An ignition system is for igniting a fuel-air mixture. It is best known in the field of internal combustion engines

A distributor is a device in the ignition system of an internal combustion engine that routes high voltage from the ignition coil to the spark plugs in the correct firing order.

Typical Ignition System     (DIS) Distributorless Ignition System     Spark Plugs      Coil     Distributor     Testing with a Multi-meter

Typical Ignition Distributor : Distributes the high voltage spark provided by the ignition coil to the spark plugs.

Distributor Diagram

A distributor consists of a rotating arm or rotor inside the distributor cap, on top of the distributor shaft, but insulated from it and the body of the vehicle ("earth"). The distributor shaft is driven by a gear on the camshaft. (Usually the distributor shaft extends to also drive the oil pump.) The metal part of the rotor contacts the central high voltage cable from the coil via a spring loaded carbon brush. The metal part of the rotor arm passes close to (but does not touch) the output contacts which connect via high tension cables to the spark plug of each cylinder. As the rotor spins within the distributor, electrical current is able to jump the small gaps created between the rotor arm and the contacts due to the high voltage created by the ignition coil.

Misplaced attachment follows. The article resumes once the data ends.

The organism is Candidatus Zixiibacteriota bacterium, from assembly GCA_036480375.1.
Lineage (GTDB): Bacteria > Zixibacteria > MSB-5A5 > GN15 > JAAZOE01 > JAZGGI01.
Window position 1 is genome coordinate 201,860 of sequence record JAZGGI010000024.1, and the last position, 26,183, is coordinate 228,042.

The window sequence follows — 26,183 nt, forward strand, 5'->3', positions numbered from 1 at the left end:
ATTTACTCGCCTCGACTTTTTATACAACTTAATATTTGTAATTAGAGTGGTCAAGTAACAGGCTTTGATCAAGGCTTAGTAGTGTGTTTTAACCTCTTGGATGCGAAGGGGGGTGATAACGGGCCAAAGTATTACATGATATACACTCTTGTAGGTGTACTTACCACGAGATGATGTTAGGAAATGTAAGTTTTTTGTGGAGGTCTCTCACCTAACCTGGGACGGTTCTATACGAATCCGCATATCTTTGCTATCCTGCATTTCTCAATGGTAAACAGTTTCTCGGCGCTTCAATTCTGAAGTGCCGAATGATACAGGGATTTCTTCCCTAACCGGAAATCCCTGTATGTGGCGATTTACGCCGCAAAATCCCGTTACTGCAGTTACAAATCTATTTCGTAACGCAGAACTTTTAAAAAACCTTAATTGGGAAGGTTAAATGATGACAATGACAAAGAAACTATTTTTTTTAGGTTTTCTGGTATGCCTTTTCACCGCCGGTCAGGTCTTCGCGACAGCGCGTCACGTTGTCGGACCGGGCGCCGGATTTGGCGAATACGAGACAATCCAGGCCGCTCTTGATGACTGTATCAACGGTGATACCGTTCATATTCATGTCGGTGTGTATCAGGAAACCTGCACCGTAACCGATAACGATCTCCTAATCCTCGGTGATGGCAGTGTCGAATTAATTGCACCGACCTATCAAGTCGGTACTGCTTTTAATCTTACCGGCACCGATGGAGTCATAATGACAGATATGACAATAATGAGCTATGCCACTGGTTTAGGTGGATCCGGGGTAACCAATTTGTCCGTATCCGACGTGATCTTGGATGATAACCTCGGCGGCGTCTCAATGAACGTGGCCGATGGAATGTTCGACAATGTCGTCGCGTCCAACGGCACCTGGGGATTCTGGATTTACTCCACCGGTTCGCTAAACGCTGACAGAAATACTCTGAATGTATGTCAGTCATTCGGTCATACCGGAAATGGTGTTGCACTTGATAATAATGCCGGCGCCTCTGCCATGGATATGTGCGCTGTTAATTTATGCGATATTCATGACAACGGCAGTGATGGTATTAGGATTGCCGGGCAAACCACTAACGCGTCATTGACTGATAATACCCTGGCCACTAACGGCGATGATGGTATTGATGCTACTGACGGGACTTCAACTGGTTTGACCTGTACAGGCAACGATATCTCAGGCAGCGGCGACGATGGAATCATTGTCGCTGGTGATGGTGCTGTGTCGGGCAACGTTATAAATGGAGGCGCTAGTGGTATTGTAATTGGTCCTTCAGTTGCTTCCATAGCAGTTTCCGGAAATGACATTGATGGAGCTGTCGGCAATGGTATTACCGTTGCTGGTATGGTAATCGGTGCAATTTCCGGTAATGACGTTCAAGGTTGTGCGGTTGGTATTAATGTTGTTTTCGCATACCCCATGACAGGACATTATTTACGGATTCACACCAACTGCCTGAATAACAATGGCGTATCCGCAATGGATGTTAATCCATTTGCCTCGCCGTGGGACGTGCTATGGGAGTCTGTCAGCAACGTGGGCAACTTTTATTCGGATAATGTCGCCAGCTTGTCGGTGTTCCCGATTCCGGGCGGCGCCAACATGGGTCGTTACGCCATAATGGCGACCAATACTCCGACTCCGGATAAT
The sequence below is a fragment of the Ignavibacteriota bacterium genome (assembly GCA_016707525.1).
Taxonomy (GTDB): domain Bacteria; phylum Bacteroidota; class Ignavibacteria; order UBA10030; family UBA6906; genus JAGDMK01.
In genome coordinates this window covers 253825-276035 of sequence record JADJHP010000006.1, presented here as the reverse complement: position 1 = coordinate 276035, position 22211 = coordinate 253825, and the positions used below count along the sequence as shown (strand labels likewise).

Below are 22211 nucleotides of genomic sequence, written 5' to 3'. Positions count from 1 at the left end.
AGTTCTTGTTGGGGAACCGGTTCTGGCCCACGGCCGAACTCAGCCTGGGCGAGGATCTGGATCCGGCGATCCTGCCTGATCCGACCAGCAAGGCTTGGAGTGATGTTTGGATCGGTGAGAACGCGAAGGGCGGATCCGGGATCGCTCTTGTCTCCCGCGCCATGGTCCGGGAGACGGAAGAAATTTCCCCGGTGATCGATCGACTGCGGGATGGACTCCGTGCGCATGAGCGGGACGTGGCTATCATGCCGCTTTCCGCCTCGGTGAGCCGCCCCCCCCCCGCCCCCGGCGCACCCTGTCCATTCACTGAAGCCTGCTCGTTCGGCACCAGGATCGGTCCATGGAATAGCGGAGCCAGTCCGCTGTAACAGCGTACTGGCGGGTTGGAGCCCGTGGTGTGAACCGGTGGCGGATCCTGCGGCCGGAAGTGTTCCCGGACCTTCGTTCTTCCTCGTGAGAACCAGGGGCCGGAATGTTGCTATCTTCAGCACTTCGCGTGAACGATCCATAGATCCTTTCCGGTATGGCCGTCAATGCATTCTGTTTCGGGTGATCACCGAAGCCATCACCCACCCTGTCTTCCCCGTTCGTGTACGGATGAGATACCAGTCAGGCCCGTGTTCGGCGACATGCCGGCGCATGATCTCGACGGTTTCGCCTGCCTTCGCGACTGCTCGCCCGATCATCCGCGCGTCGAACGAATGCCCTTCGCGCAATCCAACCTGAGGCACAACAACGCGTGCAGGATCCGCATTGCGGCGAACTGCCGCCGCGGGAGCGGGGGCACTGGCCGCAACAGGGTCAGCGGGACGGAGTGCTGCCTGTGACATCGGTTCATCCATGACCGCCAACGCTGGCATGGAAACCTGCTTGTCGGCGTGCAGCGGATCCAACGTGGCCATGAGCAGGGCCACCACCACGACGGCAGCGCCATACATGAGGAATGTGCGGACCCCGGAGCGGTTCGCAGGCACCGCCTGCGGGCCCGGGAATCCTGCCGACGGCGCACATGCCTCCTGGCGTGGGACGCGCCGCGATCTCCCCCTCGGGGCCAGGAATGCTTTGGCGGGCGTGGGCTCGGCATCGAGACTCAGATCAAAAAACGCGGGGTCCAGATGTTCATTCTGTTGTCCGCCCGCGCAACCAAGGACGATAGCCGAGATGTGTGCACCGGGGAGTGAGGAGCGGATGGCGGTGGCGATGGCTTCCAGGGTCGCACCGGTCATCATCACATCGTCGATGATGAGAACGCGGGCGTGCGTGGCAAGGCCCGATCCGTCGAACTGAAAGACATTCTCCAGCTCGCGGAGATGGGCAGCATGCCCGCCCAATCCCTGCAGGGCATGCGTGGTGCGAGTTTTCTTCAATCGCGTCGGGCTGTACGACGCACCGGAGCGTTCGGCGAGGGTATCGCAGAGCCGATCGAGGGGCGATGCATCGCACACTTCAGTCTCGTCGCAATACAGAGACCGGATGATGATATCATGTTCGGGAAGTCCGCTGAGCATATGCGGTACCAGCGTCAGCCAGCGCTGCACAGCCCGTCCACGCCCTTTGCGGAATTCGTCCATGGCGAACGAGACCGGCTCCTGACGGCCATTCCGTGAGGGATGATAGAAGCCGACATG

The distributor shaft has a cam that operates the contact breaker. Opening the points causes a high induction voltage in the system's ignition coil.

The distributor also houses the centrifugal advance unit: a set of hinged weights attached to the distributor shaft, that cause the breaker points mounting plate to slightly rotate and advance the spark timing with higher engine rpm. In addition, the distributor has a vacuum advance unit that advances the timing even further as a function of the vacuum in the inlet manifold.

divider